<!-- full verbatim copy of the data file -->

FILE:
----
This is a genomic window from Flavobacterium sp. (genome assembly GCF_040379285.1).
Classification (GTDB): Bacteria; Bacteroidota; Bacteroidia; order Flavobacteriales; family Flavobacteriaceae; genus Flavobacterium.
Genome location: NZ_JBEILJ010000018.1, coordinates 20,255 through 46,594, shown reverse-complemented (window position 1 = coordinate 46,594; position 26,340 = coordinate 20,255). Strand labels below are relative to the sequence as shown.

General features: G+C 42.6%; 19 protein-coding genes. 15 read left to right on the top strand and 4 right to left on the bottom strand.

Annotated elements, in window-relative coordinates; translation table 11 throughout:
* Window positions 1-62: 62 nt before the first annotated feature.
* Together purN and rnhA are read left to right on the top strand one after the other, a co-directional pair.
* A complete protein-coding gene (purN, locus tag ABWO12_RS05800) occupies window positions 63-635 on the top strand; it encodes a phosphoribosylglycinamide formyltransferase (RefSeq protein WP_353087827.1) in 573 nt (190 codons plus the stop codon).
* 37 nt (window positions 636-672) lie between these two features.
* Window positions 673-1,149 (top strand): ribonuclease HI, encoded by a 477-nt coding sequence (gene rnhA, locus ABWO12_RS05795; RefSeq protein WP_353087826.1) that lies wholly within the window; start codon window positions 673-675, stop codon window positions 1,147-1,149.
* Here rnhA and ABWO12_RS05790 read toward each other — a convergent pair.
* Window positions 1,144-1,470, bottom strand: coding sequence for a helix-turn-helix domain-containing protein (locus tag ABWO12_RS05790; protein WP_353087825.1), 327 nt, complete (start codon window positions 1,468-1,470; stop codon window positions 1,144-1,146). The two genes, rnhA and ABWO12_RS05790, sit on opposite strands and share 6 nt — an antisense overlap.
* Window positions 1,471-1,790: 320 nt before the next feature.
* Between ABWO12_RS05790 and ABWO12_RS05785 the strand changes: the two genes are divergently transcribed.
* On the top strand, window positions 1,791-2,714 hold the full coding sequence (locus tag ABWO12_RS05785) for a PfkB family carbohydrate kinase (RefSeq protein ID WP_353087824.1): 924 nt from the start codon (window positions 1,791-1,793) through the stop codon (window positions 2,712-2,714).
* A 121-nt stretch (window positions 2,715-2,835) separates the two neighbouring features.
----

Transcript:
This is a genomic window from Flavobacterium sp. (genome assembly GCF_040379285.1).
Classification (GTDB): Bacteria; Bacteroidota; Bacteroidia; order Flavobacteriales; family Flavobacteriaceae; genus Flavobacterium.
Genome location: NZ_JBEILJ010000018.1, coordinates 20,255 through 46,594, shown reverse-complemented (window position 1 = coordinate 46,594; position 26,340 = coordinate 20,255). Strand labels below are relative to the sequence as shown.

General features: G+C 42.6%; 19 protein-coding genes. 15 read left to right on the top strand and 4 right to left on the bottom strand.

Annotated elements, in window-relative coordinates; translation table 11 throughout:
* Window positions 1-62: 62 nt before the first annotated feature.
* Together purN and rnhA are read left to right on the top strand one after the other, a co-directional pair.
* A complete protein-coding gene (purN, locus tag ABWO12_RS05800) occupies window positions 63-635 on the top strand; it encodes a phosphoribosylglycinamide formyltransferase (RefSeq protein WP_353087827.1) in 573 nt (190 codons plus the stop codon).
* 37 nt (window positions 636-672) lie between these two features.
* Window positions 673-1,149 (top strand): ribonuclease HI, encoded by a 477-nt coding sequence (gene rnhA, locus ABWO12_RS05795; RefSeq protein WP_353087826.1) that lies wholly within the window; start codon window positions 673-675, stop codon window positions 1,147-1,149.
* Here rnhA and ABWO12_RS05790 read toward each other — a convergent pair.
* Window positions 1,144-1,470, bottom strand: coding sequence for a helix-turn-helix domain-containing protein (locus tag ABWO12_RS05790; protein WP_353087825.1), 327 nt, complete (start codon window positions 1,468-1,470; stop codon window positions 1,144-1,146). The two genes, rnhA and ABWO12_RS05790, sit on opposite strands and share 6 nt — an antisense overlap.
* Window positions 1,471-1,790: 320 nt before the next feature.
* Between ABWO12_RS05790 and ABWO12_RS05785 the strand changes: the two genes are divergently transcribed.
* On the top strand, window positions 1,791-2,714 hold the full coding sequence (locus tag ABWO12_RS05785) for a PfkB family carbohydrate kinase (RefSeq protein ID WP_353087824.1): 924 nt from the start codon (window positions 1,791-1,793) through the stop codon (window positions 2,712-2,714).
* A 121-nt stretch (window positions 2,715-2,835) separates the two neighbouring features.